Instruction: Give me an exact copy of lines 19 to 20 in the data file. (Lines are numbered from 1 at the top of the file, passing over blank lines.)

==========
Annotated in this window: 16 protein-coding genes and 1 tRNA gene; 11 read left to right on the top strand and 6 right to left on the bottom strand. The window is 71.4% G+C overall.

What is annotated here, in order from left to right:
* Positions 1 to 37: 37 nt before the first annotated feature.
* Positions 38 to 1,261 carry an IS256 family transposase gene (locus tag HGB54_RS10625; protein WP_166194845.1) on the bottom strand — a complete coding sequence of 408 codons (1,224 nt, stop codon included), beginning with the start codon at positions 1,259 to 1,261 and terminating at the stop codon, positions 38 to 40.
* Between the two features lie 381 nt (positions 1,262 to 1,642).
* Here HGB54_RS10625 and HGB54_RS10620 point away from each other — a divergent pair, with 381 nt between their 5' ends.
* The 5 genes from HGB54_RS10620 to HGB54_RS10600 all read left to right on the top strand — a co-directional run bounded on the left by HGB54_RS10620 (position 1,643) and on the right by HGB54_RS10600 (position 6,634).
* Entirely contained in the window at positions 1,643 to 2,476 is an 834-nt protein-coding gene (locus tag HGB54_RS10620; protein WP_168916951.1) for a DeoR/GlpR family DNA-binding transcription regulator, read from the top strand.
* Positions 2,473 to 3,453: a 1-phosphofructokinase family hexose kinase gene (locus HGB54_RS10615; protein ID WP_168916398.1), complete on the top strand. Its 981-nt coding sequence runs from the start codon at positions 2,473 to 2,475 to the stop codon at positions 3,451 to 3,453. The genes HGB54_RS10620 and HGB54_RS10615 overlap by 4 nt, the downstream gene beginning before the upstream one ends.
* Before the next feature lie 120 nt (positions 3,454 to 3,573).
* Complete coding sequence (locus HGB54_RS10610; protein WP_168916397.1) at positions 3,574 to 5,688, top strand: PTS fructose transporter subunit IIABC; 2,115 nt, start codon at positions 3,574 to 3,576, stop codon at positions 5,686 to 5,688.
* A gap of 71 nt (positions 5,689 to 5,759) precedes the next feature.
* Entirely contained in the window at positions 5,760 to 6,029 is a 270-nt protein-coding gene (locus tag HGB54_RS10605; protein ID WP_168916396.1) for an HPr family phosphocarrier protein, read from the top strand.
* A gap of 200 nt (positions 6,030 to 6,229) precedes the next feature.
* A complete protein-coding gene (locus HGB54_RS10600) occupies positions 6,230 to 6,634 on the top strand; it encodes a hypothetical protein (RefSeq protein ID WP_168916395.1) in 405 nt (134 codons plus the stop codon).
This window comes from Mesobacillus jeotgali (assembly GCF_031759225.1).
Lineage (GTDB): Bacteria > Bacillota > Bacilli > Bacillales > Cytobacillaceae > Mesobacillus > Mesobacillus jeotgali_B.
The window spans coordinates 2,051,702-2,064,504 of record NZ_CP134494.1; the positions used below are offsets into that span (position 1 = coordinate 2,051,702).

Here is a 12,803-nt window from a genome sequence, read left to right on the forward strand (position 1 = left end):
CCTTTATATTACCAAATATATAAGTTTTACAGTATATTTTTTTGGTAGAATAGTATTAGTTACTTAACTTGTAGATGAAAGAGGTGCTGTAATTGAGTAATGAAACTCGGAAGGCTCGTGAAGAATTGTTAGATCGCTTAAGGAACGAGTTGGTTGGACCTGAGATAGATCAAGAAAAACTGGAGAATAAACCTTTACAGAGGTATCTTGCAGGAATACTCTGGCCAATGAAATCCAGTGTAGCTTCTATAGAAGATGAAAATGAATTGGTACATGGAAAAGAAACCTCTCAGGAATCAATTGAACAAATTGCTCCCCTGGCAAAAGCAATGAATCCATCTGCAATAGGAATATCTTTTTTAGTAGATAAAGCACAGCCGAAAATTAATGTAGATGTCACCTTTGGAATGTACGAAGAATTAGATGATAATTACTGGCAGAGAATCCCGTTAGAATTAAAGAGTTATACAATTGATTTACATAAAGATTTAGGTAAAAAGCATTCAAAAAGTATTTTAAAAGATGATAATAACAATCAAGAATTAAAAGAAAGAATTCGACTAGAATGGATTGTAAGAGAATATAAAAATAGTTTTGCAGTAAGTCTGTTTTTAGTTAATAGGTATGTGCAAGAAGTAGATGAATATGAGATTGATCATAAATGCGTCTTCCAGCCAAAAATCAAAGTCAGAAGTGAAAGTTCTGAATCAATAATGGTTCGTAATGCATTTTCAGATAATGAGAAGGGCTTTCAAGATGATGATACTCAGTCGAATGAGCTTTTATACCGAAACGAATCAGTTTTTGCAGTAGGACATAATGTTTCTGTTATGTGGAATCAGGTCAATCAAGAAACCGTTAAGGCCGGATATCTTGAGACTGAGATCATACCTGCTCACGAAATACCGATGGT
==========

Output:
Here is a 12,803-nt window from a genome sequence, read left to right on the forward strand (position 1 = left end):
CCTTTATATTACCAAATATATAAGTTTTACAGTATATTTTTTTGGTAGAATAGTATTAGTTACTTAACTTGTAGATGAAAGAGGTGCTGTAATTGAGTAATGAAACTCGGAAGGCTCGTGAAGAATTGTTAGATCGCTTAAGGAACGAGTTGGTTGGACCTGAGATAGATCAAGAAAAACTGGAGAATAAACCTTTACAGAGGTATCTTGCAGGAATACTCTGGCCAATGAAATCCAGTGTAGCTTCTATAGAAGATGAAAATGAATTGGTACATGGAAAAGAAACCTCTCAGGAATCAATTGAACAAATTGCTCCCCTGGCAAAAGCAATGAATCCATCTGCAATAGGAATATCTTTTTTAGTAGATAAAGCACAGCCGAAAATTAATGTAGATGTCACCTTTGGAATGTACGAAGAATTAGATGATAATTACTGGCAGAGAATCCCGTTAGAATTAAAGAGTTATACAATTGATTTACATAAAGATTTAGGTAAAAAGCATTCAAAAAGTATTTTAAAAGATGATAATAACAATCAAGAATTAAAAGAAAGAATTCGACTAGAATGGATTGTAAGAGAATATAAAAATAGTTTTGCAGTAAGTCTGTTTTTAGTTAATAGGTATGTGCAAGAAGTAGATGAATATGAGATTGATCATAAATGCGTCTTCCAGCCAAAAATCAAAGTCAGAAGTGAAAGTTCTGAATCAATAATGGTTCGTAATGCATTTTCAGATAATGAGAAGGGCTTTCAAGATGATGATACTCAGTCGAATGAGCTTTTATACCGAAACGAATCAGTTTTTGCAGTAGGACATAATGTTTCTGTTATGTGGAATCAGGTCAATCAAGAAACCGTTAAGGCCGGATATCTTGAGACTGAGATCATACCTGCTCACGAAATACCGATGGT